Increased community agency: teachers are learning to step back and community members are taking ownership of the school. For example, community members organised a range of 2018 NAIDOC week events and activities at the school.

Resurgence in Gooniyandi song-writing: community members are using the school’s newly set-up music studio to record their songs.

Production of ‘in-house’ books: books have been produced for daily use in the program. Each unit is based around a book. Sentence patterns are elicited from the language of the book and then a series of songs and games are developed.

Production of a professionally published book: Thirroo and Garnbirra classes illustrated the book version of Gooniyandi song Yiyili Mawilyi with assistance from children’s authors Alison Lester and Jane Godwin.

Increased use of Gooniyandi at home: the Gooniyandi language teacher has reinstated Gooniyandi as a home language in her own home, to strengthen her and her family’s grasp of the language.

Expanding the language teaching team: the community’s first trainee language teacher is on track to complete the Western Australian Department of Education’s Aboriginal Languages Teacher Training at the end of 2019, while another trainee will be selected to commence the two-year course in July 2019. As well as injecting the school’s language program with greater confidence, energy and pedagogy, this will build resilience into the language teaching team.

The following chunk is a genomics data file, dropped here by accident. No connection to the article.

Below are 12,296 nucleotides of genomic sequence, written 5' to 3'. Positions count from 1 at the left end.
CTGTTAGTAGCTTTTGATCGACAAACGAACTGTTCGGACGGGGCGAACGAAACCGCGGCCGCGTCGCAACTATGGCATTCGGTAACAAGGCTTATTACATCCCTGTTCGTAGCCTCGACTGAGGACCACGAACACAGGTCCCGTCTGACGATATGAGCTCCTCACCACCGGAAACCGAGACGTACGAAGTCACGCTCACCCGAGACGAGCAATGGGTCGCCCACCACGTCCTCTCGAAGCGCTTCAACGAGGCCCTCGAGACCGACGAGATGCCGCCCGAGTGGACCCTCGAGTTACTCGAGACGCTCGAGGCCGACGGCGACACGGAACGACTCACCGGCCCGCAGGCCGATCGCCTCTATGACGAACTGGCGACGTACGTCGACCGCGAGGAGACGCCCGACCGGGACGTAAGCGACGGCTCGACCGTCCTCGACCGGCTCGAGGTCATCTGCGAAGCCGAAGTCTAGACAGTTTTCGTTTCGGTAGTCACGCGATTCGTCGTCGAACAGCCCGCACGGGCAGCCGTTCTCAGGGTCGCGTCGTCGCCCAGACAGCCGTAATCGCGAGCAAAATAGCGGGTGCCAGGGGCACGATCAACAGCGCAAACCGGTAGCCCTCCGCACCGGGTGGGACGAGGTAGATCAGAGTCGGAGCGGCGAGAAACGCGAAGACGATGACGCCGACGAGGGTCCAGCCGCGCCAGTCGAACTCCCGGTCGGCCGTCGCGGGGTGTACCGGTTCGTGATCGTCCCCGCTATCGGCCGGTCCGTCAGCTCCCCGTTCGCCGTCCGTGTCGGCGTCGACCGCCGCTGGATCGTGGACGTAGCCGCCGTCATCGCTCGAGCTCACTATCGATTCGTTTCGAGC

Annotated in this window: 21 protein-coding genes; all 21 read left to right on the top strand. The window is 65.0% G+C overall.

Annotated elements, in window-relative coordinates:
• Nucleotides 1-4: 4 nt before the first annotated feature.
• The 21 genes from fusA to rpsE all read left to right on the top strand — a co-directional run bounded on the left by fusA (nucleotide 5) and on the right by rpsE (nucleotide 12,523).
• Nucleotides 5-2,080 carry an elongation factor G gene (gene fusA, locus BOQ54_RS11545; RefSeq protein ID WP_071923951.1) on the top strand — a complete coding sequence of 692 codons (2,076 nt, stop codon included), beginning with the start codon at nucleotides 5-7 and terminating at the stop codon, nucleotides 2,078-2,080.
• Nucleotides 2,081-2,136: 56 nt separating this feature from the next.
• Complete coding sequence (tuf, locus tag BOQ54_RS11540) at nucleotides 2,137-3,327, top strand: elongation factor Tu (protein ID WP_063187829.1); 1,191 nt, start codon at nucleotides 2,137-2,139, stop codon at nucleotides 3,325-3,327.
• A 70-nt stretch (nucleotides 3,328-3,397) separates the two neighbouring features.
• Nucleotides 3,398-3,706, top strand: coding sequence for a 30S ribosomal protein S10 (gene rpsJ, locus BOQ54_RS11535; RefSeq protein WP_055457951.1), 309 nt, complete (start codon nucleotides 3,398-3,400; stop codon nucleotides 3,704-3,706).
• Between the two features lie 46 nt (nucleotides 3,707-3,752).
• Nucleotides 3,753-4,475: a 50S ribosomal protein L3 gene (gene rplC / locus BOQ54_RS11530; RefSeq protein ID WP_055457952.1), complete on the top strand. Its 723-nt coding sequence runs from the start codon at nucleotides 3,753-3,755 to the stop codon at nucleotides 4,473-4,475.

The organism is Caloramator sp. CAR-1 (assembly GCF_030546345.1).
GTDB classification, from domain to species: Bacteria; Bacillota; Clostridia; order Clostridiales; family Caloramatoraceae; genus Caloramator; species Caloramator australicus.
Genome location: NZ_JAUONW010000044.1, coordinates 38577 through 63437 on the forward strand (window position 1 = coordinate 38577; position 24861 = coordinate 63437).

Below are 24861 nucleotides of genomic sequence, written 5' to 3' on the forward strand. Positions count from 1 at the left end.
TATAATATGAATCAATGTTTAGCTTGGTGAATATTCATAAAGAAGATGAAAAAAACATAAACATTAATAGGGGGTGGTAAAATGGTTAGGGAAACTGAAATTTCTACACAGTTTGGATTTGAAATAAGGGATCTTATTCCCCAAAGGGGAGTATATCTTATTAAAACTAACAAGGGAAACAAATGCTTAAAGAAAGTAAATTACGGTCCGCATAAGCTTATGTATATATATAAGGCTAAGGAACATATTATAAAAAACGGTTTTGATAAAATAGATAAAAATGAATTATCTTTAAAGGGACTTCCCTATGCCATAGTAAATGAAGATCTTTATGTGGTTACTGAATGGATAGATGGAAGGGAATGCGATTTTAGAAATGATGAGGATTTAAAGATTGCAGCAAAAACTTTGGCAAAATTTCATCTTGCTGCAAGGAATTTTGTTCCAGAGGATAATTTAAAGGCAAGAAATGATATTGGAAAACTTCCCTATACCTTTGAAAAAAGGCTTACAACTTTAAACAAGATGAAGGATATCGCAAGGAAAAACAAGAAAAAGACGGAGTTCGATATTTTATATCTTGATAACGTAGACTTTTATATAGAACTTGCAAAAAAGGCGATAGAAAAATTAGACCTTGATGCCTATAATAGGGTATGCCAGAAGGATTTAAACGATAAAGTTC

Potential for adult learning program: the community is now exploring funding opportunities to launch an adult Gooniyandi language immersion program, replicating successful Yaruwu immersion program in Broome.

Youth engagement strategy: the community is also exploring expansion to weekend family trips as part of culturally-based justice diversion program.

Improved infrastructure: inspired by the trips, Louisa Downs station workers graded old roads to more remote water holes, enabling children to visit them for the first time.

Activity Challenges

Aging 4 wheel drive vehicles: the school’s two ‘troupies’ are suffering the impact of a life of rough roads. Maintenance is a significant project cost and replacement a challenge, not only in terms of capital outlay but also that newer models now have bucket seats in place of bench seats, reducing passenger numbers per vehicle.

Obtaining high quality photos, videos and audio recordings: Upskilling community in photography, videography and audio recording will maximise the quality of photographic, video and audio material produced on trips, making better resources for use in school and community.

Monitoring the impact of cane toad encroachment: cane toads have devastated goanna numbers since they arrived to Gooniyandi country two years ago. The community is watching to see if the goannas learn to avoid eating cane toads and recover their numbers. The declining numbers have a cultural impact: without goanna hunting, Gooniyandi boys miss out on an important opportunity for cultural learning from the older men.